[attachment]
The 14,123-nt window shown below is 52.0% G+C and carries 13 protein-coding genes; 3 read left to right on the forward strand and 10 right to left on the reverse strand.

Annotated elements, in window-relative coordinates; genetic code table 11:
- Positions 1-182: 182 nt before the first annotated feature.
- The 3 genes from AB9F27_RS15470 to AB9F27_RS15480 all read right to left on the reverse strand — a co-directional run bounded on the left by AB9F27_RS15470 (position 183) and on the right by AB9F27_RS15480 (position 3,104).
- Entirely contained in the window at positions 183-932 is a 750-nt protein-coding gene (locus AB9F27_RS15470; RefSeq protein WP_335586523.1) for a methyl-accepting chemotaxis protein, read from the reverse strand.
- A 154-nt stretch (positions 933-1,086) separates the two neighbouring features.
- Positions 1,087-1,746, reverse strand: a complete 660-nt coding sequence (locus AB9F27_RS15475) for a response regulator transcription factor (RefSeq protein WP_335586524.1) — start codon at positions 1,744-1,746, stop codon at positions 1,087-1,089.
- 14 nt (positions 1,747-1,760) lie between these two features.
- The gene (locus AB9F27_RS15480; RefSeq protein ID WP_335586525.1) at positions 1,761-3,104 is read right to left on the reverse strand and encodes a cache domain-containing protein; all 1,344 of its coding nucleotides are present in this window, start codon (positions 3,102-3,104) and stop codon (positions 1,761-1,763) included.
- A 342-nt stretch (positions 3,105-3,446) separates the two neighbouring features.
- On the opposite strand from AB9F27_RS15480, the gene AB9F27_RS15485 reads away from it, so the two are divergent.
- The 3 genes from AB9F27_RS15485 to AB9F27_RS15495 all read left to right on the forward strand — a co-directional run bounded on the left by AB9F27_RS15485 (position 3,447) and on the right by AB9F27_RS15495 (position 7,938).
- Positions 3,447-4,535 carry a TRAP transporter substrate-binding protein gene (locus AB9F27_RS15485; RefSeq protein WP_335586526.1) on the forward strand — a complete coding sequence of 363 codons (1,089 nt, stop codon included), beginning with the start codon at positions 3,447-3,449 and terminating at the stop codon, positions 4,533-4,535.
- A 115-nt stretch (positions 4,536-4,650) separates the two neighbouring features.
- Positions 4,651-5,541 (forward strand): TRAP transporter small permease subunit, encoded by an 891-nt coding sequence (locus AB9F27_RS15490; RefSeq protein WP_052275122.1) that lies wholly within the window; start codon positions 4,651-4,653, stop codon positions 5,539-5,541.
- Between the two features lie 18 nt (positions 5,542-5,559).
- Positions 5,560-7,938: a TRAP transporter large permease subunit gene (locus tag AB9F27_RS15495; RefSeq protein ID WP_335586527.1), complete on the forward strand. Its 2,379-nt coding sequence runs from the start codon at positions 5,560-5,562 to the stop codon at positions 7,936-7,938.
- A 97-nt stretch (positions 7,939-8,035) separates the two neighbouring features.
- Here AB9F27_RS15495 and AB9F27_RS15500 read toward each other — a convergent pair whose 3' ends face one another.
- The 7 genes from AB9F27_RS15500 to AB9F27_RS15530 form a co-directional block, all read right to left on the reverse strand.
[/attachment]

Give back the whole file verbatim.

The 14,123-nt window shown below is 52.0% G+C and carries 13 protein-coding genes; 3 read left to right on the forward strand and 10 right to left on the reverse strand.

Annotated elements, in window-relative coordinates; genetic code table 11:
- Positions 1-182: 182 nt before the first annotated feature.
- The 3 genes from AB9F27_RS15470 to AB9F27_RS15480 all read right to left on the reverse strand — a co-directional run bounded on the left by AB9F27_RS15470 (position 183) and on the right by AB9F27_RS15480 (position 3,104).
- Entirely contained in the window at positions 183-932 is a 750-nt protein-coding gene (locus AB9F27_RS15470; RefSeq protein WP_335586523.1) for a methyl-accepting chemotaxis protein, read from the reverse strand.
- A 154-nt stretch (positions 933-1,086) separates the two neighbouring features.
- Positions 1,087-1,746, reverse strand: a complete 660-nt coding sequence (locus AB9F27_RS15475) for a response regulator transcription factor (RefSeq protein WP_335586524.1) — start codon at positions 1,744-1,746, stop codon at positions 1,087-1,089.
- 14 nt (positions 1,747-1,760) lie between these two features.
- The gene (locus AB9F27_RS15480; RefSeq protein ID WP_335586525.1) at positions 1,761-3,104 is read right to left on the reverse strand and encodes a cache domain-containing protein; all 1,344 of its coding nucleotides are present in this window, start codon (positions 3,102-3,104) and stop codon (positions 1,761-1,763) included.
- A 342-nt stretch (positions 3,105-3,446) separates the two neighbouring features.
- On the opposite strand from AB9F27_RS15480, the gene AB9F27_RS15485 reads away from it, so the two are divergent.
- The 3 genes from AB9F27_RS15485 to AB9F27_RS15495 all read left to right on the forward strand — a co-directional run bounded on the left by AB9F27_RS15485 (position 3,447) and on the right by AB9F27_RS15495 (position 7,938).
- Positions 3,447-4,535 carry a TRAP transporter substrate-binding protein gene (locus AB9F27_RS15485; RefSeq protein WP_335586526.1) on the forward strand — a complete coding sequence of 363 codons (1,089 nt, stop codon included), beginning with the start codon at positions 3,447-3,449 and terminating at the stop codon, positions 4,533-4,535.
- A 115-nt stretch (positions 4,536-4,650) separates the two neighbouring features.
- Positions 4,651-5,541 (forward strand): TRAP transporter small permease subunit, encoded by an 891-nt coding sequence (locus AB9F27_RS15490; RefSeq protein WP_052275122.1) that lies wholly within the window; start codon positions 4,651-4,653, stop codon positions 5,539-5,541.
- Between the two features lie 18 nt (positions 5,542-5,559).
- Positions 5,560-7,938: a TRAP transporter large permease subunit gene (locus tag AB9F27_RS15495; RefSeq protein ID WP_335586527.1), complete on the forward strand. Its 2,379-nt coding sequence runs from the start codon at positions 5,560-5,562 to the stop codon at positions 7,936-7,938.
- A 97-nt stretch (positions 7,939-8,035) separates the two neighbouring features.
- Here AB9F27_RS15495 and AB9F27_RS15500 read toward each other — a convergent pair whose 3' ends face one another.
- The 7 genes from AB9F27_RS15500 to AB9F27_RS15530 form a co-directional block, all read right to left on the reverse strand.